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Hate crime charges added against accused Laguna Woods church shooter – Orange County Register


A 68-year-old Las Vegas man accused of killing a doctor and wounding five other people in a mass shooting at a Taiwanese Presbyterian church event in May has been charged with hate crime enhancements.

David Wenwei Chou was already charged with special circumstances murder for allegedly lying in wait before killing Dr. John Cheng, 52, along with five counts of attempted murder for five other people at the Laguna Woods church who were injured during the shooting and four counts of unlawful possession of explosives for bringing what authorities described as “Molotov-cocktail-like devices” into the church.

Prosecutors filed an amended complaint this week, adding the special circumstance that Chou intentionally killed his victim because of his race, color, religion, nationality, or country of origin. Also added were five enhancements of a hate crime for each of the five counts of attempted murder.

Special circumstances in a murder case mean that a defendant, if convicted, can be sentenced to life in prison without the possibility of parole or the death penalty. Prosecutors will decide whether to pursue the death penalty at a later date.

A court-appointed attorney representing Chou — who made his first in-person court appearance last week but did not enter a plea — could not immediately be reached for comment.

If proven at trial, the hate crime allegation wouldn’t necessarily add additional time to Chou’s potential sentence, since he is already facing the possibility of life behind bars. But local authorities — including DA Todd Spitzer and Orange County Sheriff Don Barnes — have spoken in the past about pursuing hate crimes to the fullest extent of the law.

Orange County law enforcement officials have described the church shooting as a “politically motivated hate incident,” alleging that Chou was driven by a longstanding grievance with the Taiwanese community, citing notes found in his car.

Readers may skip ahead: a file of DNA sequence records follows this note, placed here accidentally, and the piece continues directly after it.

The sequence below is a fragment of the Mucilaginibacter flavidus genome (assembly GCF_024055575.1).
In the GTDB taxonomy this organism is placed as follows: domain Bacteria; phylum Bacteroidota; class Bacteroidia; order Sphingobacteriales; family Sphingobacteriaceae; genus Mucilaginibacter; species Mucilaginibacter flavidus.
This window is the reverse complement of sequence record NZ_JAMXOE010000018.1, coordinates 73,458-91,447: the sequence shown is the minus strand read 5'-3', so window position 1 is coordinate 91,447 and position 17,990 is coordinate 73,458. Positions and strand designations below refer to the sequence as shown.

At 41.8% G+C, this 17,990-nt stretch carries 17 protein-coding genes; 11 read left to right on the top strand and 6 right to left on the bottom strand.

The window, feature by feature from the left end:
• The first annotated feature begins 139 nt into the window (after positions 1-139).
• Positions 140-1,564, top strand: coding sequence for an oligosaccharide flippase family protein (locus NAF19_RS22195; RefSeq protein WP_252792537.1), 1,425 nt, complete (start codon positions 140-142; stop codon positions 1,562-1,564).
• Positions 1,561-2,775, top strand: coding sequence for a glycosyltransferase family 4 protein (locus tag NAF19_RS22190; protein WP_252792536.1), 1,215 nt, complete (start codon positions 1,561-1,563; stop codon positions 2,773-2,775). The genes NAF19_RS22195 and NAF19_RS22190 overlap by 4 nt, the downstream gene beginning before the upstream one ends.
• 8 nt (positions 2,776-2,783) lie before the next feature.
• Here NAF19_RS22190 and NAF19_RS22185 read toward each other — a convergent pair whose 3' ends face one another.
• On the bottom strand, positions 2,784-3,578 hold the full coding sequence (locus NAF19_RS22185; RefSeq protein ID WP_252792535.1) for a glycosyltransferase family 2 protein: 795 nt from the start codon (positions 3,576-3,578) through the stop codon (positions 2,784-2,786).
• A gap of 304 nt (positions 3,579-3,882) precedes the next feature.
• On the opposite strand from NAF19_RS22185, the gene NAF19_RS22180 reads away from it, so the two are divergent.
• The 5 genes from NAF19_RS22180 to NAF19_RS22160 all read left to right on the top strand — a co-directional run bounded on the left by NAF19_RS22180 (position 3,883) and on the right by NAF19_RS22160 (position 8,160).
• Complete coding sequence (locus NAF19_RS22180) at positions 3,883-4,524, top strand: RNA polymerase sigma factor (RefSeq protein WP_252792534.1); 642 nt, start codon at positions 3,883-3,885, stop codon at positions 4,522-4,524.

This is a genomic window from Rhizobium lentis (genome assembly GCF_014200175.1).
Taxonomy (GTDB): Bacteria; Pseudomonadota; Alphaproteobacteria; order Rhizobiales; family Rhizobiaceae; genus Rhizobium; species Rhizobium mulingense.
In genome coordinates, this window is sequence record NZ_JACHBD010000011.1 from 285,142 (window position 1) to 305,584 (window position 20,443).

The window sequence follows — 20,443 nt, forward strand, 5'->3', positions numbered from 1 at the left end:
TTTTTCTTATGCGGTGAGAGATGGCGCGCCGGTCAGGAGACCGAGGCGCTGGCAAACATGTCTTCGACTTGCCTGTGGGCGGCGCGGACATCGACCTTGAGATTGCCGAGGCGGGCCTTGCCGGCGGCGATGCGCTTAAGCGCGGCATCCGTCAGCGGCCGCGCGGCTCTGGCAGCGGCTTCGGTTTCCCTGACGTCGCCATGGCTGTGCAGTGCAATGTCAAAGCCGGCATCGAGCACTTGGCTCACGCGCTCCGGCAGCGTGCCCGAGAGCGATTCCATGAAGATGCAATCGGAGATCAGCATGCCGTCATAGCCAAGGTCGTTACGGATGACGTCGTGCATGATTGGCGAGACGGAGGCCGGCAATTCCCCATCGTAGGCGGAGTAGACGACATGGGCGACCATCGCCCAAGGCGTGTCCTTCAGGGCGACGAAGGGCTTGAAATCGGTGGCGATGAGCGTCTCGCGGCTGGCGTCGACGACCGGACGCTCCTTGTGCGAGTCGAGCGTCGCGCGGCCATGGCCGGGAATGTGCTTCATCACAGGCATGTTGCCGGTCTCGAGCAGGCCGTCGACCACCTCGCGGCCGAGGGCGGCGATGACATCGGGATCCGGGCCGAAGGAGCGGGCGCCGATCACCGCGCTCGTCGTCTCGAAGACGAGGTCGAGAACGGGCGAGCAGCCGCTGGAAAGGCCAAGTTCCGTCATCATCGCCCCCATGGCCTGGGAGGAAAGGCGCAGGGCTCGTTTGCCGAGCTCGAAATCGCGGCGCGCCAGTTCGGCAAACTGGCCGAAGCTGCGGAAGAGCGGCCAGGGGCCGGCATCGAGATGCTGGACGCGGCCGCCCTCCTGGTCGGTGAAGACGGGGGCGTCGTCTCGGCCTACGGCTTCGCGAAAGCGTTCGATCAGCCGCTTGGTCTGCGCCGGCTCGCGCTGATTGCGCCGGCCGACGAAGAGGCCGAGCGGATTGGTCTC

Chou was born in Taiwan in 1953 — at a time when tension between Taiwan and the People’s Republic of China ran high —  and lived there until immigrating to the United States. Sheriff Barnes shortly after the shootings said Chou’s alleged hatred of the Taiwanese community may have began in his youth, when he felt he was “not well received while living there.”

Authorities haven’t specified why they believe Chou — who recently worked as a security guard in Nevada — targeted the Orange County congregation, though they have speculated that it could have been because it was the closest concentration of Taiwanese victims.

After the shootings, Chou’s Las Vegas roommate told the Associated Press that Chou had described the Taiwanese government as “corrupt” and “made himself seem like he was basically a political refugee.” One pro-China organization cut ties with Chou prior to the shootings, believing that he was “too radical” for the group. Chou reportedly mailed a half-dozen volumes of handwritten notes to the Los Angeles offices of a Chinese-language newspaper, which some media outlets reported were titled “Diary of an Independence-Destroying Angel.”

Chou on May 15 is accused of bringing a 9-millimeter semi-automatic pistol and bags filled with suspected incendiary devices and extra magazines of ammunition into a dining hall that was being used by the congregation of the Irvine Taiwanese Presbyterian and using padlocks, Super Glue and nails to seal most of the doors. DA Spitzer previously said he believed Chou’s goal as trying to “execute, in cold blood, as many people as possible.”

Earlier that day, Chou had attended a guest sermon by Pastor Billy Chang, a former leader of the congregation who spent several years in Taiwan, and remained for a lunch in Chang’s honor. After spending hours in the church, prosecutors say Chou opened fire on the elderly church members.

Cheng reportedly rushed at Chou, who allegedly shot the doctor twice before the gun jammed. Cheng’s actions gave the pastor enough time to hit Chou with a chair and for others to grab the gun, pin Chou to the ground and hogtie him until deputies arrived. Law enforcement officials have described Cheng — a Laguna Niguel resident with an Aliso Viejo medical practice — as a hero, whose actions likely saved up to dozens of lives.

Chou is being held without bail. He is currently schedule to return to court for an arraignment on Aug. 19.

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